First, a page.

“State your name for the court.”

“It’s …”

“It’s Reek!” Someone in the room shouts. Everyone knows his name, the nets have been blazing it for a month, John Reek. John Reek the addict who killed a little boy on his hoverboard.

Most of the trial blurs together in a series of alternating periods of silence and  periods of dull, threatening muttering from Sasha. My hands don’t lose their grip on his right arm, even as my mind drifts to Cosmo, his kid brother. The day after the crash, Sasha tried to celebrate Cosmo’s eleventh name day in the hospital, he snuck in with a single balloon and made it almost all the way to Cosmo’s room before the wall sensors realized he wasn’t supposed to be there and alerted security. The doctors already knew Cosmo wouldn’t wake up. So did Sasha. It’s only been a month and already the only image I can call into my mind of Cosmo is of a generic smile and a hoverboard. He loved that hand me down board I gave him, he was on it when he got hit. And I was the idiot who taught him how to use it.

“Mr. Manson could you play for the jury the footage of the crash as recorded by the local hovercams that night?” The judge’s voice is solemn. Tony closes his eyes but I watch the familiar footage again. The hovercar weaving and streaking out of the sky towards the street, pulling up a tiny bit just before it hits the boy riding in circles on the grass. It pulls up just a bit, as if the aim had only been to scare the boy. As if it was going to swoop away again. But it hits the ground and flames explode up. The boy is gone, and John Reek stumbles smoking from the hovercar, still holding his license and key card.

Ever since the new death penalty laws went into effect, cases like this are cut and dried, black and white. Causing the death of another while under the influence of any drug, mind altering substance or while in an illegal, immersive program on an eye screen has only one penalty, execution. All prisoners are executed in one way these days, the authorities strap you into a decommissioned vehicle, program in a destination and send you off to crash into a junkyard. There is one kindness to the condemned, they let you control the speed of travel.

Adrenaline junkies use the death trains as a base for stunts, jumping on and off the old models as the modern trains run too fast in tiny tunnels for stunts. Jumping off one of them would be suicide. An execution by train is a rare treat; the old models are getting scarce.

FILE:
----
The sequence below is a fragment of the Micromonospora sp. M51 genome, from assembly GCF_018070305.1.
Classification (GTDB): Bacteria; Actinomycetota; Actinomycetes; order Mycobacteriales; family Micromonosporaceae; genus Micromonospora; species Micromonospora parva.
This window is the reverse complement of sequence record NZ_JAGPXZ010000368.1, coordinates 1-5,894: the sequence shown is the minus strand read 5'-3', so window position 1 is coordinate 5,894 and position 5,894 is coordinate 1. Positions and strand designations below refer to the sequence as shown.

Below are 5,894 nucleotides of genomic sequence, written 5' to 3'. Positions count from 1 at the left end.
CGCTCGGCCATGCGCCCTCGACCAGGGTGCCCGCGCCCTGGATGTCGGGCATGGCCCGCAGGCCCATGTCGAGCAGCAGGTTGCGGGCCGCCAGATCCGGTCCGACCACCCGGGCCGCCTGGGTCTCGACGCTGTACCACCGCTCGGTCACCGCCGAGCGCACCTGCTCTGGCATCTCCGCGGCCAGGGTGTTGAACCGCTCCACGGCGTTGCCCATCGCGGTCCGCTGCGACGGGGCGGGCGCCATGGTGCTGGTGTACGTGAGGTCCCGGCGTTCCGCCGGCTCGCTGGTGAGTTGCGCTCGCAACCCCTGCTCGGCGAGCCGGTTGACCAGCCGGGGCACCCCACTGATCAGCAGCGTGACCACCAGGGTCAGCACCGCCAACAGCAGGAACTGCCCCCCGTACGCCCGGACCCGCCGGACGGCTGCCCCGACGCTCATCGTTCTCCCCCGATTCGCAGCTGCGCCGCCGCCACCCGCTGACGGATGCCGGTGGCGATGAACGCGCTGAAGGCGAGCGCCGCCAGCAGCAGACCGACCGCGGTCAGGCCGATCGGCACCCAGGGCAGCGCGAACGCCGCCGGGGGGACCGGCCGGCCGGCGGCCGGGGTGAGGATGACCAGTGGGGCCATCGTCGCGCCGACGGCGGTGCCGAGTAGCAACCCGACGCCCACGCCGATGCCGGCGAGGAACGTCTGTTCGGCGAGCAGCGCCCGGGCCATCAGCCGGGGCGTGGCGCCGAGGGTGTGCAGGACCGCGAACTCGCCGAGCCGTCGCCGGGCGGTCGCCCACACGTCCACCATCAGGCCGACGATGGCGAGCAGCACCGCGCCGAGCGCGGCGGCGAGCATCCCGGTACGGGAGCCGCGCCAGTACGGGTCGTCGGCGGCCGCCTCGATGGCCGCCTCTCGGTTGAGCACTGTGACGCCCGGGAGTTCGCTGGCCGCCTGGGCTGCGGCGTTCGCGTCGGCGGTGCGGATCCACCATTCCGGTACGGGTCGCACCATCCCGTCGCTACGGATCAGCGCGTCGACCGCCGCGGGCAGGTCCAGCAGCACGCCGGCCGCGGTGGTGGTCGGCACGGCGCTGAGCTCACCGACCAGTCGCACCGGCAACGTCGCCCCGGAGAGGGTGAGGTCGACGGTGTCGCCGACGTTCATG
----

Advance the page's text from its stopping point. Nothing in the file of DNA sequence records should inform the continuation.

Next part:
The judge doesn’t bother with the formality of allowing the jury to converse, but rises almost immediately after the conclusion of the video. “Mr. Reek, we have blood test confirmation that you were severely dosed with synthetic adrenaline on the night of this incident. Do you deny this?”

Even from the middle of the courtroom where we sit, I can see the dark stain spreading down John Reeks pants. There’s no dignity in this. The judge seems to take this as a formal confession and bangs his gavel. “Sentenced to death in the usual fashion. The transportation committee wants to send a train out to test the old tracks next week and they need a driver. Congratulations Mr. Reek, you’ve been promoted.”

I turn to Tony and see his eyes narrowed in anger, but I realize, it’s directed at the judge for his cruelty. I remind myself that John Reek disabled the controls on a hover car on purpose so he could get his adrenaline fix. I focus on Sasha instead, who has jumped to his feet, but is shaking like a leaf. I pull him back to his seat and he turns to me, whispering, “I want to jump this train.”


Counting the click-clicks of the train wheels hitting the track I can tell we’re accelerating, around a curve too. Its obvious that Reek, chained to the engineer’s seat in the engine car remains a thrill seeker to the last, but we knew that already. If he was handling enough synthetic adrenaline to wake an elephant in his system when the crash happened then no way was he new to doping for thrill. Fucking junkies.

Tony nudges me with his hip to wake me from my thoughts. The warmth lingers on my shoulder for only a second before the wind snatches it.

“Crap, we’re really flying along aren’t we?” I turn my eyes to Tony but there’s none of my excitement in them. “I’m surprised Reek isn’t drawing this out a bit, considering…”

“He’s addicted to thrill, and I guess the waiting must be worse than the ending.” Tony moves over to the door again and has to grip the ladder outside so that he can look ahead of the train. “We need to jump!” he shouts.

He’s right. I’ve been hoverboarding out here and just before the junkyard there’s a straight stretch perfect for building speed.

“Unless we want …  be tossed …  train …  two hundred miles an hour …  jump real soon!”